Investing in Energy Efficiency for Buildings is Smart, says World Resources Institute
“Efficiency improvements in buildings often have low or no marginal cost, or provide a return on investment in the form of energy cost savings in as quickly as six months to a year,” writes Eric Mackres, manager, building efficiency for the group. “This is a significant difference from emissions-saving investments in other sectors such as agriculture or transport, which are relatively expensive or result in lower emissions reductions.”
He also says that the construction sector represents 10 percent of the global gross domestic product, and that will grow to 6 percent by 2025. Buildings are 40 year investments, he notes, meaning don’t be penny-wise and pound-foolish. Investments in buildings reap returns. For example, each additional $1 invested on energy efficiency avoids more than $2 on energy supply spending, he says.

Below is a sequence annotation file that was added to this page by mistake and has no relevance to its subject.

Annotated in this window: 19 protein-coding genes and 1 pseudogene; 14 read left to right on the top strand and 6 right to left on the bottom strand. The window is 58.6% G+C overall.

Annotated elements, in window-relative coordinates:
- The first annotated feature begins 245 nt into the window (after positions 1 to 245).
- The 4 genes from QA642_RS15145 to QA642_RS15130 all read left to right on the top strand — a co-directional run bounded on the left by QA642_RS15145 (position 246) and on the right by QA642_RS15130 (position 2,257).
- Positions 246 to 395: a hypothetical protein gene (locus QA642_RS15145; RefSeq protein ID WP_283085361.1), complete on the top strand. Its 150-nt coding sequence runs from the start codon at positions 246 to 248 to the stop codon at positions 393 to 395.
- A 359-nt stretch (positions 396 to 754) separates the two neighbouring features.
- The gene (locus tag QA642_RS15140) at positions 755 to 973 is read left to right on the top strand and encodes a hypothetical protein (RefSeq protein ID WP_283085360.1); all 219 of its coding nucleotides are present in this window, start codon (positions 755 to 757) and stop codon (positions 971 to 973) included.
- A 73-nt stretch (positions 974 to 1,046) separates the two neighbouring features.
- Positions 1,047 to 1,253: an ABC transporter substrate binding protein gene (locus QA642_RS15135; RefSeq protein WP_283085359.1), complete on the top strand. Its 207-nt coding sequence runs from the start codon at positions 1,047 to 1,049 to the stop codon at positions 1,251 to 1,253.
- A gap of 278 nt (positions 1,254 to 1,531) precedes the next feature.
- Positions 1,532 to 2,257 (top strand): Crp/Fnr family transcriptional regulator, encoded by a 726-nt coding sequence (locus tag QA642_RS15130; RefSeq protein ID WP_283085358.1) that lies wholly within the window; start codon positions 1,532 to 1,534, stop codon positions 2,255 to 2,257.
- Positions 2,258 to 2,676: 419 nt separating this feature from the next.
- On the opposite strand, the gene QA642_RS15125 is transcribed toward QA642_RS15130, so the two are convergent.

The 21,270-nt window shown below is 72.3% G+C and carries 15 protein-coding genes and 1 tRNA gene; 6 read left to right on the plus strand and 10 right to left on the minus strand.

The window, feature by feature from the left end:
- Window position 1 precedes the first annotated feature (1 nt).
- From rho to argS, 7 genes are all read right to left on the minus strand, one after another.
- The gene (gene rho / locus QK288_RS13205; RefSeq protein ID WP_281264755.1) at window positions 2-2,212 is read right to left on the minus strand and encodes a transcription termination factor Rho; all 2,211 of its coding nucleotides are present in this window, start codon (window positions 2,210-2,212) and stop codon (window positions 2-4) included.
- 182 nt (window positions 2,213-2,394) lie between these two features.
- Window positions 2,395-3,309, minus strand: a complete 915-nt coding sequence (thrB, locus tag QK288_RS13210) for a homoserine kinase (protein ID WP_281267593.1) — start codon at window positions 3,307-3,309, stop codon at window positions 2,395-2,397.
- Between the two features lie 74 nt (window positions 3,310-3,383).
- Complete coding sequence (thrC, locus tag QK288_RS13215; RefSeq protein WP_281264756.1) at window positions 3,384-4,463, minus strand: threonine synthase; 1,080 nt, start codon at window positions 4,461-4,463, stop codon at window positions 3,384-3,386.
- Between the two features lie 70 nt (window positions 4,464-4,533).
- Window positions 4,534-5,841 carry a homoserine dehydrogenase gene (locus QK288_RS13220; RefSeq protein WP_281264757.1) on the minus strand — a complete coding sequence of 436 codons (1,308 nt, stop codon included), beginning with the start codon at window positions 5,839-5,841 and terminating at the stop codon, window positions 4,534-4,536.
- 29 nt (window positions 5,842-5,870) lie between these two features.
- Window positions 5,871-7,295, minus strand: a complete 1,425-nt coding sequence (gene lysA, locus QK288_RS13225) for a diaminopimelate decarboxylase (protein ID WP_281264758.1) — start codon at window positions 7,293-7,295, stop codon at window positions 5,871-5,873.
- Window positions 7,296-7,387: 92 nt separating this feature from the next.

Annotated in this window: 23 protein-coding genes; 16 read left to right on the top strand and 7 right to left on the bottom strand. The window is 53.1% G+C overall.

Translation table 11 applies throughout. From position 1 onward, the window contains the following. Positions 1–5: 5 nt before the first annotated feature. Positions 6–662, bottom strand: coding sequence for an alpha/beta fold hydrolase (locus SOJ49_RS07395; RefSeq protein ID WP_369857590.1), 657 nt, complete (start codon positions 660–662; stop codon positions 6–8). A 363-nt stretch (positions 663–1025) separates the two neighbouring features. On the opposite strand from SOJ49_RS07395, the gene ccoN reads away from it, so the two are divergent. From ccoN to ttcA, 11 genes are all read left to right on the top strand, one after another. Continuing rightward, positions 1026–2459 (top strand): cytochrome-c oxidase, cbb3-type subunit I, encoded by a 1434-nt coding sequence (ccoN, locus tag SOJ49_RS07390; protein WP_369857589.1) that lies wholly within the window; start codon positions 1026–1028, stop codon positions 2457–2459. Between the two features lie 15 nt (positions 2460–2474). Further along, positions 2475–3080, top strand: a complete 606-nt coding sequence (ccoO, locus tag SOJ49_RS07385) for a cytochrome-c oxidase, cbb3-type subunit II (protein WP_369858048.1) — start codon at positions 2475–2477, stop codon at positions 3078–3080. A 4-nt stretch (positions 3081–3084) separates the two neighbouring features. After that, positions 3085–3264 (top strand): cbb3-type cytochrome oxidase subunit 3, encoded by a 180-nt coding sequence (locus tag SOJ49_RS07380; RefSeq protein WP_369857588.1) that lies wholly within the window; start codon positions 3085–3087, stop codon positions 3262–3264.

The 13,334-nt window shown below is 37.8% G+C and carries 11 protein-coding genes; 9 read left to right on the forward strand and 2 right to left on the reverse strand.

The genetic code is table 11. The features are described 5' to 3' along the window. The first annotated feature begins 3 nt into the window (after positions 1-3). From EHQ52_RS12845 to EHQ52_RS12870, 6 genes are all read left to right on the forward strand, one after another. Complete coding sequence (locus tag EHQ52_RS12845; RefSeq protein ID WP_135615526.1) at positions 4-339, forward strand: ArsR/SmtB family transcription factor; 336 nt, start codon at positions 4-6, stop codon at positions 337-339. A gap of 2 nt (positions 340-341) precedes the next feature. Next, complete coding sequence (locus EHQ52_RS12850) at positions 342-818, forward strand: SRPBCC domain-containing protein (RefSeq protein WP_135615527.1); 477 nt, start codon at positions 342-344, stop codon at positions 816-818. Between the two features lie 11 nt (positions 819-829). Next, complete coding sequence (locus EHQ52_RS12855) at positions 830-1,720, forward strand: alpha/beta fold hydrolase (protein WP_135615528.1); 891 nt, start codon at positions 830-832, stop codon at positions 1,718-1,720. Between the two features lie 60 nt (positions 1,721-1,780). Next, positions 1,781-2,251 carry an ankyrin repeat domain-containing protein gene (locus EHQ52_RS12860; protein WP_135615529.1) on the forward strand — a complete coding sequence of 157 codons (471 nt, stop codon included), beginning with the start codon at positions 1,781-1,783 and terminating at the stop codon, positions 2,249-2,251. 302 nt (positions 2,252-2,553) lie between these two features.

“Globally, buildings and construction are responsible for 60 percent of electricity use, 12 percent of water use, 40 percent of waste, and 40 percent of material resource use,” he writes.
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